(Reuters) – The U.S. economy could recover more slowly than expected from the economic crisis caused by the novel coronavirus, and demand for the Federal Reserve’s Main Street lending program, which aims to support small and mid-sized businesses, could grow over time, Boston Federal Reserve Bank President Eric Rosengren said on Wednesday.
Rosengren said the program got off to a quiet start, but he shared a grim outlook in which companies and lenders that initially stayed away from the facility may realize they need more help than expected.
“There are actually a lot of companies that have been badly disrupted by the pandemic,” he said in an interview. “I do expect unfortunately that the economy is going to remain weaker than many had hoped through the summer and fall and this will be an important way to make sure that firms don’t close.”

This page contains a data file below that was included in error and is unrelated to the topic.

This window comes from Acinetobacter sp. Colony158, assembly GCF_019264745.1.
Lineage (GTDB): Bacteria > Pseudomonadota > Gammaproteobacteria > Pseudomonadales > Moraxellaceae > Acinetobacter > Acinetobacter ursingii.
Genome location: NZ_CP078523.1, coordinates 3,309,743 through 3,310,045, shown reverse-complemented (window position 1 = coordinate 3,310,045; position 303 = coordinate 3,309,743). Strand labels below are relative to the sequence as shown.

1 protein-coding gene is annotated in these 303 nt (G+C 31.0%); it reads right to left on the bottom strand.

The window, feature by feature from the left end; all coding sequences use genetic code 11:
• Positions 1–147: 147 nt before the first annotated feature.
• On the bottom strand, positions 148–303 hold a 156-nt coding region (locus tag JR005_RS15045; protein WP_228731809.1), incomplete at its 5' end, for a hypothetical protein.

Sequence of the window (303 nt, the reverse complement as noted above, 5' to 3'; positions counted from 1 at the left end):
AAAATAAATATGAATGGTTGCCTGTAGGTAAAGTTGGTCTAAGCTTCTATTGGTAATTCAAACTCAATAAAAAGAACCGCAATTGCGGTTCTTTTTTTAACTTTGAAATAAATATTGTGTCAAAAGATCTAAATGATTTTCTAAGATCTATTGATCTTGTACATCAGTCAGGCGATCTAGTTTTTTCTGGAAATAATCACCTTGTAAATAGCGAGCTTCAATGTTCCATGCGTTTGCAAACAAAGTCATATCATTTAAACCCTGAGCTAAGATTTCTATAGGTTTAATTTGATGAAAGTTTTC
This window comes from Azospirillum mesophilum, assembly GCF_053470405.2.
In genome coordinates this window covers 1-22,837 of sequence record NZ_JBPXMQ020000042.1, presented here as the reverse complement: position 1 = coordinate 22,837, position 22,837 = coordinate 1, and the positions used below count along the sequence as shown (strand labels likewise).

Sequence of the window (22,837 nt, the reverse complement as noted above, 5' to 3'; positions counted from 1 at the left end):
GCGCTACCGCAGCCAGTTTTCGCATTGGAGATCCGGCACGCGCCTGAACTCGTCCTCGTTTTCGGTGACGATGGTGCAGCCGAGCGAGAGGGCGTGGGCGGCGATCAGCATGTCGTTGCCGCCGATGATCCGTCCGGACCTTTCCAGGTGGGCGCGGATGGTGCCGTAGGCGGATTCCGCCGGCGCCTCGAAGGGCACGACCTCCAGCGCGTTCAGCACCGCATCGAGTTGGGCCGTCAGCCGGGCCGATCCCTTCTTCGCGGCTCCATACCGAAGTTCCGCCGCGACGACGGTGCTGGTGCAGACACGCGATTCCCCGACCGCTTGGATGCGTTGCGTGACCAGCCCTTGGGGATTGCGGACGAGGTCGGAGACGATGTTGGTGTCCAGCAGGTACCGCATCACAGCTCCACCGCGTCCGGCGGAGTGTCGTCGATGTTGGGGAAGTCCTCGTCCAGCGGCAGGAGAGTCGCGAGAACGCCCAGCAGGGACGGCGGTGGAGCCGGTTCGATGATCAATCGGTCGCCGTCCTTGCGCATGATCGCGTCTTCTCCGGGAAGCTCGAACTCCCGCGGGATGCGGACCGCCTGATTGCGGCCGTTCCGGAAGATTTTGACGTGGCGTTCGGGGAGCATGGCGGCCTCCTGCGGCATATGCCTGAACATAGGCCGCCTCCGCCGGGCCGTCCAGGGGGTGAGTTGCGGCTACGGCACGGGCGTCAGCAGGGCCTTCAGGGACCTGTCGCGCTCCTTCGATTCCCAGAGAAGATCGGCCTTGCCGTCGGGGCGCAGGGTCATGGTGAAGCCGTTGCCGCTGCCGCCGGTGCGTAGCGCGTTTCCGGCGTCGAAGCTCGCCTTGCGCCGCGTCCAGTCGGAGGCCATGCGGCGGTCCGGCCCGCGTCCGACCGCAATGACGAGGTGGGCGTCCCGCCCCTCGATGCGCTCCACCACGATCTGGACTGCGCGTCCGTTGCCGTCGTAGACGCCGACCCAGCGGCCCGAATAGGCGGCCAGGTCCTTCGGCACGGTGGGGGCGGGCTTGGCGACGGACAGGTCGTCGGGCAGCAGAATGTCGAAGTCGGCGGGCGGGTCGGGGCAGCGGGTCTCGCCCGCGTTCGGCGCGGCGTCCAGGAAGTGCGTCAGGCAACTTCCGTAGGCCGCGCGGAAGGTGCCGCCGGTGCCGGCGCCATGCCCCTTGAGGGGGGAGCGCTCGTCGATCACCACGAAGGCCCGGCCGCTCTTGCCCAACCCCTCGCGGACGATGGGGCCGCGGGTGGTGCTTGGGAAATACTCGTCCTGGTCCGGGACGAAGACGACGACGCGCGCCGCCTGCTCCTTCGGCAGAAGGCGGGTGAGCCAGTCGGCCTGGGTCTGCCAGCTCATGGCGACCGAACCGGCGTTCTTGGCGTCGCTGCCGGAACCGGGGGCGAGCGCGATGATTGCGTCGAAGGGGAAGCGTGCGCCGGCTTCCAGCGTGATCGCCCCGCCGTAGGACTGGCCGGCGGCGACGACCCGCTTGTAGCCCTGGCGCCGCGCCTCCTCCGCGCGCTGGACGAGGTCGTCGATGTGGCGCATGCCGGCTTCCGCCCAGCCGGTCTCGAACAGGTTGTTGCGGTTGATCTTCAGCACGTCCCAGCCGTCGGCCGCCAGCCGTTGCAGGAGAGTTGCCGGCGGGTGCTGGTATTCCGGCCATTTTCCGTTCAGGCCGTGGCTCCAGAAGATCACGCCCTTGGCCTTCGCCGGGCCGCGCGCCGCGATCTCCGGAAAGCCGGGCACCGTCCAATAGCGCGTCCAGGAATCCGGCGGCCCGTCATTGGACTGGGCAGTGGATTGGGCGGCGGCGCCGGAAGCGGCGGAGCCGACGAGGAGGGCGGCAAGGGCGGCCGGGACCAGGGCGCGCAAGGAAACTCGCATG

More than 400 lenders have either registered or are in the process of signing up for the program, Rosengren said. No Main Street loans had been completed as of last week, but Rosengren said lenders are starting to receive applications from borrowers across industries, including movie theaters, software companies and oil well servicers.
The Boston Fed, which is administering the program, published a partial list of participating lenders on Wednesday on its website https://www.bostonfed.org/supervision-and-regulation/supervision/special-facilities/main-street-lending-program/information-for-borrowers.aspx. The central bank also announced this week that it is ready to start purchasing loans from lenders, which will need to hold on to a 5% stake.
The Fed has made several adjustments to the program after receiving thousands of letters with feedback, including lowering the minimum loan amount, expanding the loan term to five years and introducing a proposal to make loans available for nonprofit groups. Rosengren said the term sheet on the nonprofit loan program should be available within the next week.
(Reporting by Jonnelle Marte; editing by Jonathan Oatis)